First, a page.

White matter hyperintensities (WMH) on magnetic resonance imaging (MRI)’s are radiological findings that have corresponded to areas of inflammation and gliosis when studying gross brain specimens (4, 10). Past studies have noted the effect that brain WMH may have on central processing (CP) of speech (6). CP occurring in the central nervous system (CNS) is vital in decoding the electrical stimulus provided by the inner ear in order to understand speech. When CNS is affected by processes such as aging or Alzheimer’s dementia, central processing is impaired. Once thought to be incidental findings without significant clinical relevance, WMH’s have been correlated to specific neurological diseases (i.e Alzheimer’s disease, vascular dementia, multiple sclerosis) (7 – 9). More recently, researchers found that there is a negative correlation between increasing number of brain WMH’s and scores on speech perception tests (SPT) (11). The authors studied patients with mild high-frequency SNHL and found that their sound detection threshold (pure tone audiometry) did not correlate with SPT, but the grade of WMH correlated with SPT. It suggests that despite relatively normal inner ear function, WMH played a role in speech comprehension. Further studies are needed to confirm whether increasing WMH represents increasing impairment of CP thus impede speech perception.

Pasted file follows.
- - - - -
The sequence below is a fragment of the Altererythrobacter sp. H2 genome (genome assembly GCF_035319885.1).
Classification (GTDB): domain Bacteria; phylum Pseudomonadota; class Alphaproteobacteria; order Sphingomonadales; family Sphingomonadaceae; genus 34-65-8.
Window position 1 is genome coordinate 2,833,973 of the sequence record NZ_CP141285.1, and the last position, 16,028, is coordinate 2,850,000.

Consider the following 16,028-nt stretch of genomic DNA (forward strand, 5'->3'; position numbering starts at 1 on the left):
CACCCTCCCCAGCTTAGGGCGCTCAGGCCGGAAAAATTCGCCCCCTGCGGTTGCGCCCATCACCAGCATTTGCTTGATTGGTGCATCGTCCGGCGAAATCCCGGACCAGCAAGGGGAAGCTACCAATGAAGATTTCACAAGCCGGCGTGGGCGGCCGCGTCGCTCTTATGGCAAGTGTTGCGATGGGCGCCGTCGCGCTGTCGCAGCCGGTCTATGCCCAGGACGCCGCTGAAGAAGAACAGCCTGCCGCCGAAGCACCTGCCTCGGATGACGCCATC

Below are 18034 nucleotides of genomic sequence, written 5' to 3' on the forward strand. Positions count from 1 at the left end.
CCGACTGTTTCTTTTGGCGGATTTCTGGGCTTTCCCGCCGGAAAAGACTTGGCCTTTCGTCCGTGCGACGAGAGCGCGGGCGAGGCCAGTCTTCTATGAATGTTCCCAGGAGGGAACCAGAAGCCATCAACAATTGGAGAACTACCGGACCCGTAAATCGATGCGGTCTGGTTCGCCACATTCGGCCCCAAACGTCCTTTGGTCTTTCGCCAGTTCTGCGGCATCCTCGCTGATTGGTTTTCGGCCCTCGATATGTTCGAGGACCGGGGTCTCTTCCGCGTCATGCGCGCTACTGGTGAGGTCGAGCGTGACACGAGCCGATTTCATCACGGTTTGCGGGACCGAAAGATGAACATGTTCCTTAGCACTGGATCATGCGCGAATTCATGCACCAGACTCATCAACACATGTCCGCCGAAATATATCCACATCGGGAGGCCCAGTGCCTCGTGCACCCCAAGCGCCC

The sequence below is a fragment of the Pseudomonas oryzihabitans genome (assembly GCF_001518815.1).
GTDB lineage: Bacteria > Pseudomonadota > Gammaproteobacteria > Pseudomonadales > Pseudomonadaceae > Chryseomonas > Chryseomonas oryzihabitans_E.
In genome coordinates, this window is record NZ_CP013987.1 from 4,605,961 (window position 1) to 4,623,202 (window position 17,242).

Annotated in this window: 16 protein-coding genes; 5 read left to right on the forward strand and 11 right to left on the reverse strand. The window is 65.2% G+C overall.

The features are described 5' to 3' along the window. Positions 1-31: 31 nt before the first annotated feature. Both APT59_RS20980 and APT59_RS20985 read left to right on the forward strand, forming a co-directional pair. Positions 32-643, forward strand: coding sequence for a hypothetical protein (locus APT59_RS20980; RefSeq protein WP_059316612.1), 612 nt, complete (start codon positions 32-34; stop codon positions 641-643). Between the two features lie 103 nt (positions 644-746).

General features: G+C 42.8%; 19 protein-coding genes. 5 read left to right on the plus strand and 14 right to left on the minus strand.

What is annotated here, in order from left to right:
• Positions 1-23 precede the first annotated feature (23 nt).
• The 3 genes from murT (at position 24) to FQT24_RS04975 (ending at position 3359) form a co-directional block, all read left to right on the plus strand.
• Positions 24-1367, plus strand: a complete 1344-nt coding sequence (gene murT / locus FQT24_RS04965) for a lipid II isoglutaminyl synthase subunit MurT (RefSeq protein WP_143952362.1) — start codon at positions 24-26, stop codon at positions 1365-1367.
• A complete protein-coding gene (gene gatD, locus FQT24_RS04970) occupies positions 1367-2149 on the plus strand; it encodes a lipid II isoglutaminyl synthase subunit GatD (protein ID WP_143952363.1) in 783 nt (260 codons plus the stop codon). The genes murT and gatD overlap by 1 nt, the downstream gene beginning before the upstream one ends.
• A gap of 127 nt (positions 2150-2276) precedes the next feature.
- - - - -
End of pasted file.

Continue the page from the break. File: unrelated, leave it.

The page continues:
It is unclear how WMH’s affect the speech perception of patients with severe to profound sensorineural hearing loss, such as those requiring cochlear implantation. With impaired peripheral auditory organ, the patient increasingly relies on CP to decode sound and understand speech. MRI abnormalities have been examined in children with congenital SNHL (12-15) but there is no previous published study that examined WMH in adult cochlear implant patients. We have performed retrospective review of speech performance in cochlear implant patients. Preliminary results support that WMH may contribute to worse speech understand score. There has been no prospective study to confirm the finding. We hypothesize that WMH is associated with worse speech understanding scores before and after cochlear implant.